Wednesday, July 18, 2007

Showcase Gothic: Jane Eyre

Charlotte Bronte's classic Victorian Gothic masterpiece, Jane Eyre, which was published in 1847, continues to enchant and delight modern readers. One aspect in particular which makes this novel relatable is its heroine, the original "plain Jane". Not particularly beautiful, particularly, clever, or particularly good, Jane is a normal if highly intelligent and fanciful woman dealing with extraordinary events, and readers respond to her because of her very normalcy. In this blog posting, I intend to shine the spotlight on this novel, offering a wide array of information, resources, and activities for teachers, students and laypersons.

Image credit: Double-click on the image and it will open up the website from which the picture was taken.

Summary of the Novel

In addition to being a Gothic romance, Jane Eyre is also something of a Bildungsroman, or coming-of-age story. The novel begins with Jane, an orphan, living with her uncle's wife and children and trying her best to avoid being tortured by these relations more than is absolutely necessary. Following a particularly harrowing encounter with her aunt, Jane is sent away to boarding school, where she is educated and eventually becomes a teacher. Wanting more, she posts an advertisement for a private teaching position and finds herself employed at Thornfield, a gothic manor, where she is in charge of the education of a young girl named Adele Varens. Life at Thornfield quickly becomes routine and, although pleasant, fairly dull, until Jane encounters a stranger one day who turns out to be Edward Rochester - Adele's guardian and Jane's employer. Rochester (No spring chicken or Adonis himself) becomes smitten with Jane despite her physical plainness as a result of her mind, and more so when one night she rescues him from a mysterious fire set to his bed while he is in it. Strangely, despite evidence of his feelings for Jane, Rochester chooses to leave Thornfield and when he returns, it is with a party of house guests, a young woman among them with whom he seems to be carrying on a flirtation. One of these guests is inexplicably stabbed in the arm in the middle of the night, yet another mysterious occurrence at Thornfield...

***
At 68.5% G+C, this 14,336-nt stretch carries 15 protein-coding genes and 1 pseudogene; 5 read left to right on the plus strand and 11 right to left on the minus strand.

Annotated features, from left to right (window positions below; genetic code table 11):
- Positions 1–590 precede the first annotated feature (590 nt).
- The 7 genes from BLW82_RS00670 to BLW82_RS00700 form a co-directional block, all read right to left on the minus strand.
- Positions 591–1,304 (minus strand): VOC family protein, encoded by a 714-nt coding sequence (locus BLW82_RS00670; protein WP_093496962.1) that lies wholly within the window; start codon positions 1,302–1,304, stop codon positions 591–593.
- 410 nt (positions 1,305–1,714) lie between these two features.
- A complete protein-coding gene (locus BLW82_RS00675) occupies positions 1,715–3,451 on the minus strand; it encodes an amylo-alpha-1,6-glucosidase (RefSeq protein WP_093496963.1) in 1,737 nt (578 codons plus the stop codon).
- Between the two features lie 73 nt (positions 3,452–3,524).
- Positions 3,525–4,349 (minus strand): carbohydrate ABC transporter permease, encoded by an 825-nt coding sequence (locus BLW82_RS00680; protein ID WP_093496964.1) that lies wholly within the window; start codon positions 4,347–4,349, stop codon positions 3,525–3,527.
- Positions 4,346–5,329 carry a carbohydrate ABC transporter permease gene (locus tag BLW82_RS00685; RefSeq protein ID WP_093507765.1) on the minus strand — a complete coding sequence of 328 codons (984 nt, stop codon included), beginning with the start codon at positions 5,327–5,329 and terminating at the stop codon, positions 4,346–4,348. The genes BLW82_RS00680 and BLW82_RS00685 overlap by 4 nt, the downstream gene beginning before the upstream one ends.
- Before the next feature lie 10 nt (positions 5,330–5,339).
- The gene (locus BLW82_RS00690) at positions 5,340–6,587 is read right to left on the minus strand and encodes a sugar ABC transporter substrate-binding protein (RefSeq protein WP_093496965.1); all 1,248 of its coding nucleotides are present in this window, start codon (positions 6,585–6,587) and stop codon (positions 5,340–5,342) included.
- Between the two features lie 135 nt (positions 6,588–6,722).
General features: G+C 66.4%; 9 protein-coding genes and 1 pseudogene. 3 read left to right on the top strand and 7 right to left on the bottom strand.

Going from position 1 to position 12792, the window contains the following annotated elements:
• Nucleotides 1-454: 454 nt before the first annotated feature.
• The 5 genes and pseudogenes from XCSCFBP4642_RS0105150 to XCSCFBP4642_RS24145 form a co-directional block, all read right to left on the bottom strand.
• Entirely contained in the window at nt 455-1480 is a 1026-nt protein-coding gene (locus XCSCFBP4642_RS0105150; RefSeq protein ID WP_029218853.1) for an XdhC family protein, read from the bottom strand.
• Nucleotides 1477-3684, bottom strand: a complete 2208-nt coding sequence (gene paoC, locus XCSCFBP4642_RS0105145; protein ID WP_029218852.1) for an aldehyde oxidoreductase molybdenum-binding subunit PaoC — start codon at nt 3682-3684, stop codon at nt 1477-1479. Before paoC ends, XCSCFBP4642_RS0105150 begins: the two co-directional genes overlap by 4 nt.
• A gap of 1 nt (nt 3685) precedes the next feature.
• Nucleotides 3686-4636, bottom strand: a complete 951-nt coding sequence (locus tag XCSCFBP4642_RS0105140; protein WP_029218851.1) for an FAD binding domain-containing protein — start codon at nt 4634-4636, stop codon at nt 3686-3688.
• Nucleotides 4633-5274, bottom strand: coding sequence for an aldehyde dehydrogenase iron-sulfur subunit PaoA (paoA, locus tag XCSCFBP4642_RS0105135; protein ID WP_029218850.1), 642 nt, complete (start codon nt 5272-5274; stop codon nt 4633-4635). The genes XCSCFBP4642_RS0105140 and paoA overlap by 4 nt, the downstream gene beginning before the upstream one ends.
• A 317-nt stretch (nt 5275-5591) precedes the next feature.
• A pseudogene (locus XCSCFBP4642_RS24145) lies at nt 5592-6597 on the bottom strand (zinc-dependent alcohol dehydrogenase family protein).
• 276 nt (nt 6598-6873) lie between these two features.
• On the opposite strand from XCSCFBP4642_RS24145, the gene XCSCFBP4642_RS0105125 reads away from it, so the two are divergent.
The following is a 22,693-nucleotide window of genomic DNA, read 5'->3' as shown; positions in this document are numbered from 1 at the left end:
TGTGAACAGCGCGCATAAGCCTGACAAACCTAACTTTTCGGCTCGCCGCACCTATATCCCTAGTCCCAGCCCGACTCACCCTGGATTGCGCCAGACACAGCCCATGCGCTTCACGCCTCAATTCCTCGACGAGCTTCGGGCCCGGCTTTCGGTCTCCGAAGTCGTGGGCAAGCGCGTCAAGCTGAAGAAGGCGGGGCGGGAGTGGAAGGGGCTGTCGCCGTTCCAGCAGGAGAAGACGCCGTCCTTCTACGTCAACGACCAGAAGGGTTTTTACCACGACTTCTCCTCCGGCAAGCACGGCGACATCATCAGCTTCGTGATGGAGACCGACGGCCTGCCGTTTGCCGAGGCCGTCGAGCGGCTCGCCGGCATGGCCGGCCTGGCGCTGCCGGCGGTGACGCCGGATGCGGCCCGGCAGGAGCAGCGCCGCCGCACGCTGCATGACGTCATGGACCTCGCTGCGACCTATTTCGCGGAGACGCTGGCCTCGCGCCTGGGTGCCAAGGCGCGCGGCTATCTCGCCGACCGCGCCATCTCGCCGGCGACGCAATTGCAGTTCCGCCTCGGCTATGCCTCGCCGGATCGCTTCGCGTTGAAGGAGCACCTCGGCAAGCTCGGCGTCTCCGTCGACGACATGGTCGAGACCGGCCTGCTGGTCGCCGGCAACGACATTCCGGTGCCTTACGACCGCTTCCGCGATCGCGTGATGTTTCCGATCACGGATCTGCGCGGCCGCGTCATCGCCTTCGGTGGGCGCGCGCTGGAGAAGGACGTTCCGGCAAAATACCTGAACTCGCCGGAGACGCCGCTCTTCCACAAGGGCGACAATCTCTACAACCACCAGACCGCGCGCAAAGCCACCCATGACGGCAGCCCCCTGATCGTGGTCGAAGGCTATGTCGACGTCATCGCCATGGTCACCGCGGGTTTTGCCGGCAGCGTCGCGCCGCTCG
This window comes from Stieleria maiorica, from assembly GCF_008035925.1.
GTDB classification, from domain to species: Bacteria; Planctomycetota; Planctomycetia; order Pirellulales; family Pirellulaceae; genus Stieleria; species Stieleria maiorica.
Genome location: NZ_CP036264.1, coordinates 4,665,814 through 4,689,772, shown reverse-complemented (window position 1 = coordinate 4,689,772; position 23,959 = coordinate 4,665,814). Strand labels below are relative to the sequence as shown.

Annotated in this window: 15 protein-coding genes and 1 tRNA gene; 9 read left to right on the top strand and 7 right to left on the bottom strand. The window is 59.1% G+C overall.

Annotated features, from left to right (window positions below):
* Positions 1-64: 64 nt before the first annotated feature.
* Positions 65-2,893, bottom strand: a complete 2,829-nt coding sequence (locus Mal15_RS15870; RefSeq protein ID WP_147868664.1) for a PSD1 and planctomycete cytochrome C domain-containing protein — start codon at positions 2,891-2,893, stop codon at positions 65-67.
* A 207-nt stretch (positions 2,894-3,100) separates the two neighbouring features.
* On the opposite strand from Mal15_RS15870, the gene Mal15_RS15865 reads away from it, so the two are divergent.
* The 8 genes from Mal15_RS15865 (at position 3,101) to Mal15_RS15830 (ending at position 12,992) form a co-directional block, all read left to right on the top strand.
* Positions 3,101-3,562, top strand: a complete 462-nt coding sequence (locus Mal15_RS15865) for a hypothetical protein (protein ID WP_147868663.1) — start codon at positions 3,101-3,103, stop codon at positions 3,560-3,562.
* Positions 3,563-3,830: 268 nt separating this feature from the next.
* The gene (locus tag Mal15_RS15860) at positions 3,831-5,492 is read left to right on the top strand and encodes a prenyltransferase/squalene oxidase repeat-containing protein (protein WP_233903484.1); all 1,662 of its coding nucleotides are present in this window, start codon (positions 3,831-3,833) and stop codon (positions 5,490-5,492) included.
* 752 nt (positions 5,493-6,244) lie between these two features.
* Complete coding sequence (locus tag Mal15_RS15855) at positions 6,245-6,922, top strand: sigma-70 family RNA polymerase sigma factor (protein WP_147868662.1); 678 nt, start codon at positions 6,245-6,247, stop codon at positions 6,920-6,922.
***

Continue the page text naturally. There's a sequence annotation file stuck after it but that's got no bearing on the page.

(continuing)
But, life goes on. Rochester tells Jane he is going to marry the young woman, and against his objections Jane returns to her childhood "home" briefly when her aunt has a stroke, and learns that she is to inherit her uncle's fortune. Upon her aunt's death she returns to Thornfield, where Rochester reveals that he was only trying to incite jealousy within her and thereby secure her affections for him; he then proposes marriage. A third strange incident - a mysterious woman who comes into Jane's room at night and rips her wedding veil in two - causes Jane to question the marriage idea (who can blame her?) At the wedding ceremony, Rochester is called out as an unavailably married man - and he admits this is true! His wife is mentally insane and he keeps her locked away in the attic of Thornfield (the "madwoman in the attic"). It is she who has been perpetrating the fires and personal attacks in the manor. Desperate to keep her, Rochester proposes that he and Jane run off to the South of France and live together anyway. Jane leaves Thornfield rather than give in to his indecent proposal.

In fairly short order, Jane's money runs out and she finds herself starving and homeless. She is taken in by a clergyman and his sisters and given another position teaching at a charity school. Through a strange reversal of fortune, Jane's uncle Eyre, whom she has never met, dies and leaves her a fortune; stranger still, it turns out the clergyman and his sisters who so kindly took her in are her cousins; she has family! He is planning a missionary trip to India and asks Jane to marry him and come along, but she refuses to marry him because he doesn't love her and she still loves Rochester. She has a premonition that something is amiss with Rochester, and returns to Thornfield only to find that the manor has burned to the ground (Rochester's pyromanic wife has finally managed to accomplish her mad goal, and threw herself from the roof of the house as it burned, thus committing suicide.) Which, of course, leaves Rochester free to marry...but he has lost a hand and his eyesight in the fire and doesn't think Jane is up for it anymore. Jane rallies and marries him anyway, completing her path to fully-realized womanhood and self-realization by giving birth to their son - whom as it happens Rochester is able to see, miraculously regaining vision in one of his eyes in time for the occasion.